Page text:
A landowner whose property has been taken by a condemnor, however, is already at the “bargaining table.” In a private transaction, a seller would likely use a purchaser’s plans for development — both on the piece of property purchased and on adjoining lands — as a bargaining chip to secure a higher price. Similarly, the cardinal rule of just compensation is that the condemnor must make a landowner whose property has been taken financially whole. To preserve this interest, many courts recognize the inseparability exception, which allows the landowner to recover for the effect the entire public project has on the value of the rest of her property when the damages due to the government’s use of the partial taking and the damages due to the government’s use of adjoining lands are inseparable.
Proving the Inseparability Exception
Whether damages caused by the government’s use of the partial take are inseparable from damages caused by the entire public project is a fact-intensive inquiry. One factor courts look to is whether the partial take is a necessary or consequential part of the public project as a whole. Another factor is one of degree — whether the partial take is a substantial or integral part of the project. Courts also may consider the interconnectedness or interrelatedness of the government’s use of the partial taking with other aspects of the project. Still others might ask whether the damages arising from the government’s use of the partial take are the same type of damages caused by the project as a whole, which would suggest that they are all part of the same effect.
There are several key pieces of evidence that can shed some light on this inquiry. For starters, the government’s own condemnation pleadings may demonstrate that the partial take will be used for the purpose of the public project. Public records concerning the definition and scope of the project can also be instructive. For example, the scope of the project may have required the government to comply with certain building codes, or outside financing for the project may have been contingent on increasing its scale. Engineering plans for the project, and particularly for the partial take, are also a key piece of evidence that the court will consider. An engineer’s expert opinion may be helpful to establish whether the partial take is a necessary or integral part of the public project. Other experts can speak to the nature and extent of damages caused by various parts of the project.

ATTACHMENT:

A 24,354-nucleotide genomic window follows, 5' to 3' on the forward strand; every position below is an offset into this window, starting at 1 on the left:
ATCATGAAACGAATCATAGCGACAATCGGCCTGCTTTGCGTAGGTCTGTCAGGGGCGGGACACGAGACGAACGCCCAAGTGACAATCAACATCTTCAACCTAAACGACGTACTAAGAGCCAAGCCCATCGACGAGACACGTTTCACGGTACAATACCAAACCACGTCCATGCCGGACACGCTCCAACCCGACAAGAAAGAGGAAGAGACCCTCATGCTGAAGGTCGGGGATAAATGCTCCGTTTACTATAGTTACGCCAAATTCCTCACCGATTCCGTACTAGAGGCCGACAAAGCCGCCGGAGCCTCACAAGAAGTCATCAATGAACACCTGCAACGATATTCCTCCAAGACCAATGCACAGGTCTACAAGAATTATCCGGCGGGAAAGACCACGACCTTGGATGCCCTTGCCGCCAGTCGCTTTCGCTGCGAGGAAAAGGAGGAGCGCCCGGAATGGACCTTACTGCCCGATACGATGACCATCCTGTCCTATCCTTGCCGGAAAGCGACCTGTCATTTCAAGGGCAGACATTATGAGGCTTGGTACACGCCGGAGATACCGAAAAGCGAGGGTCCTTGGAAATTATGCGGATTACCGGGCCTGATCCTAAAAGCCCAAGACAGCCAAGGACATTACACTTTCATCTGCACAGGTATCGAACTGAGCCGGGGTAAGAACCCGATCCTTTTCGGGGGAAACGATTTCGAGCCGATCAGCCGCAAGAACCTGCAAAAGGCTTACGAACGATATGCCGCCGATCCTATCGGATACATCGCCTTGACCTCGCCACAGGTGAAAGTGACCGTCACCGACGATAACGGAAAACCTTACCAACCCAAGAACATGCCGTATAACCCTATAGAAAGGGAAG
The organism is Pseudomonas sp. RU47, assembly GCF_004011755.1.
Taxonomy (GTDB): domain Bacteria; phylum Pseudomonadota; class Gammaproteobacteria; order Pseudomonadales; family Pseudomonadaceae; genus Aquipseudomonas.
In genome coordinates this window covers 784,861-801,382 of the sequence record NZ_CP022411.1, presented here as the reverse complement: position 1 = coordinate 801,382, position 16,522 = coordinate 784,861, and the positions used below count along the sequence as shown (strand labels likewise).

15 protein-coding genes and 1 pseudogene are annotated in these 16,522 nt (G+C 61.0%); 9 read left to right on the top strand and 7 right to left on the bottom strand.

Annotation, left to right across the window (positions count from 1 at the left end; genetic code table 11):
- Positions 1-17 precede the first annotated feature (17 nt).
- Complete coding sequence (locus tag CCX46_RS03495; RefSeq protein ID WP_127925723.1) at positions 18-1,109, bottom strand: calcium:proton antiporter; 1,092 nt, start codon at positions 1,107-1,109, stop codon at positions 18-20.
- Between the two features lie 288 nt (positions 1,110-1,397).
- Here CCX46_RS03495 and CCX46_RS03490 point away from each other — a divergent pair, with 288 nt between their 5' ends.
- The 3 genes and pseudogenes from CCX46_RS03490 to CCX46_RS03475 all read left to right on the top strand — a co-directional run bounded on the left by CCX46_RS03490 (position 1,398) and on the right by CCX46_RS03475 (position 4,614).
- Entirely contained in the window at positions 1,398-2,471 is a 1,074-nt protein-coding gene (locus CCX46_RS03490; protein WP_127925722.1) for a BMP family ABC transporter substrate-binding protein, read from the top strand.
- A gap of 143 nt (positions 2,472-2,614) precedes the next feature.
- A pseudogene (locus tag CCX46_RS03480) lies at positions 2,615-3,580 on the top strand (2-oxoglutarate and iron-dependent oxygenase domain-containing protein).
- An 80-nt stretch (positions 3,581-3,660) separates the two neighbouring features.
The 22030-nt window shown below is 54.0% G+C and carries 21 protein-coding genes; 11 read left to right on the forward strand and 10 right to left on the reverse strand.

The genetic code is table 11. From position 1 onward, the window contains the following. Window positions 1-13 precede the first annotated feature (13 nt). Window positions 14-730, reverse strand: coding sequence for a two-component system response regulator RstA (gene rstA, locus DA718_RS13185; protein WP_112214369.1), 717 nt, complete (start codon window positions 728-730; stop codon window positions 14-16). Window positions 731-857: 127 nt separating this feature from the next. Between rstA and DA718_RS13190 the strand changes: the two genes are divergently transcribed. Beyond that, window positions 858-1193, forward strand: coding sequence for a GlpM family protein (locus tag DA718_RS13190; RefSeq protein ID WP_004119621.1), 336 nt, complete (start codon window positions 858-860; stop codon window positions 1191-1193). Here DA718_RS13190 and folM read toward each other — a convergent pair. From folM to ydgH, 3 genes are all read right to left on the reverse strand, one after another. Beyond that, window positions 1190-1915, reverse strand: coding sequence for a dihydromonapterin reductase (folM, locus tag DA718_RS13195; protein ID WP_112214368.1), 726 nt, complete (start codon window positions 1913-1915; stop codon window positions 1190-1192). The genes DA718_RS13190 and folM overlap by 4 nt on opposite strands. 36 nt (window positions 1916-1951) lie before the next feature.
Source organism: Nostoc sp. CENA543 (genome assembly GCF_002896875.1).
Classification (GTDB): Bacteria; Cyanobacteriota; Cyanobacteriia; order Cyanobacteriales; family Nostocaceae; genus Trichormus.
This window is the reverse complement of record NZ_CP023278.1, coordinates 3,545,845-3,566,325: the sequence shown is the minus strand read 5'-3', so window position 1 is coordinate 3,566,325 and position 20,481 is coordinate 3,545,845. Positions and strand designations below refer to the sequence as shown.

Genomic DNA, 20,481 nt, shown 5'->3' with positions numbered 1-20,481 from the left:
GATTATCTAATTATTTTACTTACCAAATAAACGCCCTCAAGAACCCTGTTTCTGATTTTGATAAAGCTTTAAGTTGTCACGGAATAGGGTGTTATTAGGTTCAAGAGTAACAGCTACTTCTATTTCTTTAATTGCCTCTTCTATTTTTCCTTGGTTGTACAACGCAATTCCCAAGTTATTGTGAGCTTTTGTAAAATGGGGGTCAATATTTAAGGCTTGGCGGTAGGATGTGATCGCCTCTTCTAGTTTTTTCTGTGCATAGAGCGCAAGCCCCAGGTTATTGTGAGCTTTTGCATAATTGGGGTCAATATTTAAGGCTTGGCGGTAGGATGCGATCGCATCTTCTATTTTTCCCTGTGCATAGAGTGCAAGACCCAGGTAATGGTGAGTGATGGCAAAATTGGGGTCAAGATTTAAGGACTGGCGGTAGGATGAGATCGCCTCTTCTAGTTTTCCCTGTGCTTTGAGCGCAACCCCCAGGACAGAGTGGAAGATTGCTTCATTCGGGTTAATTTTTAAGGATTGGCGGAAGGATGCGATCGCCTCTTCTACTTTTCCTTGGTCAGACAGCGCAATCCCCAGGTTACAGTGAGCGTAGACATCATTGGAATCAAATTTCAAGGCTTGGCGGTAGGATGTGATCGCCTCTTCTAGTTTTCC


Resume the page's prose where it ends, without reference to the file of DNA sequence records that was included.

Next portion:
The inseparability exception may allow landowners to more fully recover damages to the residue caused by a public project. To make a successful claim for inseparable damages, the landowner will need to focus on the scope of the project as a whole, the purpose of the partial take and the cause of the damages to her residue. Expert opinions may be necessary not only to establish the relationship between the government’s planned use for the partial take and the rest of the public project, but also the nature and extent of damages to the residue.
The success of such claims often turns on the unique facts and circumstances at play, and not on any inflexible legal rule or dogma. Moreover, not all states have adopted the inseparability exception, and in those states that have, there can be variances in the way the exception is applied. For these reasons, you should seek advice from an experienced eminent domain attorney before attempting to navigate this complex legal area. An experienced eminent domain attorney can help you determine whether and how the inseparability exception is used in your state, and whether your case just might fit the bill.